The third and final chapter of a trilogy by US-based Italian director Roberto Minervini entirely dedicated to the study of rural Texas, Stop the Pounding Heart tenuously walks the line between documentary and fiction.
It follows the day-to-day life of 17-year-old Sara Carlson ("star" of Minervini's The Passage) and her goat-farming family as she goes through a crisis of faith and identity in the midst of an extremely religious - fundamentalist, even - family for which the Bible sets all rules for life, and forms a subtle bond with bull-riding Colby Trichell (also seen in Minervini's other film Low Tide). This strange and intimate portrait, shot on the Carlson home with the actual family, defies classification and snaps a privileged, rare depiction of these people's way of life, as they tend to the livestock, shoot guns and ride bulls.
Whether Sara and her family are playing a version of themselves or acting exactly as they would if there wasn't a camera around, we'll never know for sure. But Minervini's ability to direct them - or not direct them - is an impressive achievement in itself, resulting in a highly realistic, documentary-like look at their lives where nothing particularly exciting or new seems to happen, except the subtle switch in Sara's mind which makes her start to question her faith and her role in a world that has made her believe that she's just supposed to get married, have babies and serve the male gender until she dies.
Needless to say, doctrine abounds in the Carlson household; the children are homeschooled because school brings "bad influences" and everyone follows a strict routine made of chores, Bible study but also basic play-time and fun. Minervini, however, never judges the Carlsons for a second, merely observing them like a good documentarian, like he's not even there. It often feels like an intrusion of sorts, to the point where he films an actual birth taking place.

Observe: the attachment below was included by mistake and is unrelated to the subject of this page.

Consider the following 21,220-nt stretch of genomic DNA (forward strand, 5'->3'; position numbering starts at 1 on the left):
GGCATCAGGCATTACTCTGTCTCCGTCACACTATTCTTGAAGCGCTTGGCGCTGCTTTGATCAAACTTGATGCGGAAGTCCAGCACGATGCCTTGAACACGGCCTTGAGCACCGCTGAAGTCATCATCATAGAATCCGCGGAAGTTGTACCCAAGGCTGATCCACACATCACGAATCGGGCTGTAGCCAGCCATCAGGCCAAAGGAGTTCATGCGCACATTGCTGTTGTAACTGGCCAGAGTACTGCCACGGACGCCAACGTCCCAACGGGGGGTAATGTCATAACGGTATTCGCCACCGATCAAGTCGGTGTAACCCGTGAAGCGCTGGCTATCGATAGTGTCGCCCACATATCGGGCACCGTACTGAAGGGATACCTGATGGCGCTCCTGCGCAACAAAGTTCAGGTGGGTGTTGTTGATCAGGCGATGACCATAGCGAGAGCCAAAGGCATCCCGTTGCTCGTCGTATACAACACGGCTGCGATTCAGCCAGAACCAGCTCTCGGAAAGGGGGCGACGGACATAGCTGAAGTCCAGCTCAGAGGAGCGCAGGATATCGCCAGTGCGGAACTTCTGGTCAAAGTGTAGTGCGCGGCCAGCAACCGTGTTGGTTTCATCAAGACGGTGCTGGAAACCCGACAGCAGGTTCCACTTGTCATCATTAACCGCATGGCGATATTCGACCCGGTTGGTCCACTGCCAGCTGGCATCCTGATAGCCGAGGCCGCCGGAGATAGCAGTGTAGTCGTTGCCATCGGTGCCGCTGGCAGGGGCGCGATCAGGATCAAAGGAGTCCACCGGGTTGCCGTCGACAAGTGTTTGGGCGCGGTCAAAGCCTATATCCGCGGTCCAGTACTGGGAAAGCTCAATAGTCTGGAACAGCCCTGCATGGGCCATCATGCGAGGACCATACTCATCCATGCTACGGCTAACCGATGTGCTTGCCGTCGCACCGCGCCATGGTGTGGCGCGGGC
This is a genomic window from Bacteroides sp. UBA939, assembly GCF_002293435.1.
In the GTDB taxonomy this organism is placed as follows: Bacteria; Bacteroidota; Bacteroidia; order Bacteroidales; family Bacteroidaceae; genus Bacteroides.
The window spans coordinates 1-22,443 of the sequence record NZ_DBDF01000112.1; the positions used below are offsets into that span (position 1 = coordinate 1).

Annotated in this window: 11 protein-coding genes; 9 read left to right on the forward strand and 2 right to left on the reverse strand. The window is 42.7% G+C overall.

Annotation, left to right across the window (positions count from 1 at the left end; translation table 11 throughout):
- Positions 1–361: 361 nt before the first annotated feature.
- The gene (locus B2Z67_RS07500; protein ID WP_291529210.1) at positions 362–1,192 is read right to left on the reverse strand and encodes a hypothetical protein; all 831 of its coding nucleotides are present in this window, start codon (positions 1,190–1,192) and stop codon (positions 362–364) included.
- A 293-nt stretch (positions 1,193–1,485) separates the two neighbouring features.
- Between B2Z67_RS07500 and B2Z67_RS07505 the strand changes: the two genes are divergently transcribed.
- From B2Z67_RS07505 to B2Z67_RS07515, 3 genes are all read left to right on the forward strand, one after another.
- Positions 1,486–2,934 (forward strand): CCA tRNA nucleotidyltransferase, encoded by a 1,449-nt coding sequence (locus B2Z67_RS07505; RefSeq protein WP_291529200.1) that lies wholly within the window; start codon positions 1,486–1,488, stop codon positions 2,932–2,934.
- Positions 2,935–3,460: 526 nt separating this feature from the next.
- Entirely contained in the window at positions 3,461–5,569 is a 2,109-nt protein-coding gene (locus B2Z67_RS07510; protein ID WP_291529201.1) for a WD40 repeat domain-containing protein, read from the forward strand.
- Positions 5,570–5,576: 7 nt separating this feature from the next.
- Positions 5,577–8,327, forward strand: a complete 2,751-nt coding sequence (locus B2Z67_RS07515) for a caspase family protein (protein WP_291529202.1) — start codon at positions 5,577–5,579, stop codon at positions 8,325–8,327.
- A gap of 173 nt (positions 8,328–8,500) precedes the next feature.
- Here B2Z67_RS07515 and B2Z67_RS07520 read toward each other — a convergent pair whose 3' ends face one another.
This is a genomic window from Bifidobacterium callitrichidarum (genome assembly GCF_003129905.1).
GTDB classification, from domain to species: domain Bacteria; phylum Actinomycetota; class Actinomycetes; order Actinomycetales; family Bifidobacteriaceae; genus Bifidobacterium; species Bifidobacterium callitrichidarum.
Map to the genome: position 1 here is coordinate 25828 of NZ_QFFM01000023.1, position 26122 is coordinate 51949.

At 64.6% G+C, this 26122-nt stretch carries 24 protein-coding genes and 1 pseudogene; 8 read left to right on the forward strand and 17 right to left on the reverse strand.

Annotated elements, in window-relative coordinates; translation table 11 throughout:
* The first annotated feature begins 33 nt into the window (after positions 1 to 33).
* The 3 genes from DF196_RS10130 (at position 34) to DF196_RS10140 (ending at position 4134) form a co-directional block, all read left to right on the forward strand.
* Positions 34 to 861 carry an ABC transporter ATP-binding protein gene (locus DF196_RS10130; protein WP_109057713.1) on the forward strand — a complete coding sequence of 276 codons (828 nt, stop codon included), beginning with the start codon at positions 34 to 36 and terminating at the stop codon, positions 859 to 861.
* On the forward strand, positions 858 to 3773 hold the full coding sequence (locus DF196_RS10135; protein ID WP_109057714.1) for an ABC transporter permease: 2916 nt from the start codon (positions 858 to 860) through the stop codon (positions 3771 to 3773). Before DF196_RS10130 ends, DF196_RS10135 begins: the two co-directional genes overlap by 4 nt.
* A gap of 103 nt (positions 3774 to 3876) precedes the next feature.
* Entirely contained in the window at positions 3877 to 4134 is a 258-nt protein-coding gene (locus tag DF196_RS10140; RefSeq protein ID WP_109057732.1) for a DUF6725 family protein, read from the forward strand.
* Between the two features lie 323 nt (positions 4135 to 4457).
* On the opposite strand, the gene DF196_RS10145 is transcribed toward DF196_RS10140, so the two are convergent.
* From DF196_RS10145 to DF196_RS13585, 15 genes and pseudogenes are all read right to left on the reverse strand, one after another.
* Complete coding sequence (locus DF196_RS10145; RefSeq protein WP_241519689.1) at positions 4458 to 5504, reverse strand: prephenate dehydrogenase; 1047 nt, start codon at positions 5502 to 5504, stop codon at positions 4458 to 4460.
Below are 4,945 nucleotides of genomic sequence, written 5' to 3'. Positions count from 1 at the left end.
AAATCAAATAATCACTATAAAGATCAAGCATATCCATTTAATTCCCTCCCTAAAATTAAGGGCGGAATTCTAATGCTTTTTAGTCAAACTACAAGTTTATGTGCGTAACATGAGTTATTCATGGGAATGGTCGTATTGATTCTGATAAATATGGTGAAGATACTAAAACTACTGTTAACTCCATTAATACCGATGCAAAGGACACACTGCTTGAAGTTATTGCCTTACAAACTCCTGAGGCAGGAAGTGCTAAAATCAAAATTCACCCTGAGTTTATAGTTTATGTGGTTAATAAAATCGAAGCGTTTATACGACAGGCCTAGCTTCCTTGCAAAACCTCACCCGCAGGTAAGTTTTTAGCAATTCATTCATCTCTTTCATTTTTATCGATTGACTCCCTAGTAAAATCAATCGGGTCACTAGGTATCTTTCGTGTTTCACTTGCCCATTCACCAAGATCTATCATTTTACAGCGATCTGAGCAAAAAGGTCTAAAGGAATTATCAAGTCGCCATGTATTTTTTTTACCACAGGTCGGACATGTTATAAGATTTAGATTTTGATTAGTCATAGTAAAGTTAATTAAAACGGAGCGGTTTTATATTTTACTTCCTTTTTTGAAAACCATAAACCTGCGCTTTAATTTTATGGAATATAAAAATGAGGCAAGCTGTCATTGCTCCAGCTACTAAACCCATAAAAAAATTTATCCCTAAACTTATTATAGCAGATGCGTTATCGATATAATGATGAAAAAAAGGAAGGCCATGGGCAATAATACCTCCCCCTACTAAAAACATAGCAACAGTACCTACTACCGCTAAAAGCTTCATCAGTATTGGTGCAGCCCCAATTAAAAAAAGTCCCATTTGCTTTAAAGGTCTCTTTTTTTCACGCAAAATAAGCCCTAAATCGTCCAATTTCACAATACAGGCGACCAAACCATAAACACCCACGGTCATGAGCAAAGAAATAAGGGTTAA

You'd expect all this fundamentalism to come across as purely scary and brainwash-y - and it does at times, since you can't really help but feel unnerved by the thought of young girls being raised to believe their role in life is to serve men. But Minervini doesn't actively try to portray their religion as oppressive, nor does he manipulate us into looking at them as merely gun-fanatic Jesus freaks.
If that does happen, it's the religion itself's doing. The rest of the time we're looking at a family who clearly cares deeply for each other and the film is filled with moments of exquisite, understated beauty, especially in Sara's interactions with her siblings, the animals and the Carlsons' very unique connection with nature.
It's strange because Stop the Pounding Heart may feel very much like a documentary but it looks nothing like it. Even though Minervini knows how to track characters closely and where to discretely put his camera, always handheld, his greatest strength is composition. His use of natural light, mostly centered on Sara's worldly beauty, gives the film a magic quality that pulls away from the realism and makes it grander, while simultaneously small and modest.
You can see a lot of Terrence Malick here, but especially Mexican virtuoso Carlos Reygadas - the use of non-actors, the idyllic, rural setting, the Man/Nature dynamic. And much like Reygadas' (and Malick's) work, it's the kind of film that asks patience and appreciation of subtlety from its audience, with a lot to say between the lines for those willing to read and be rewarded for it.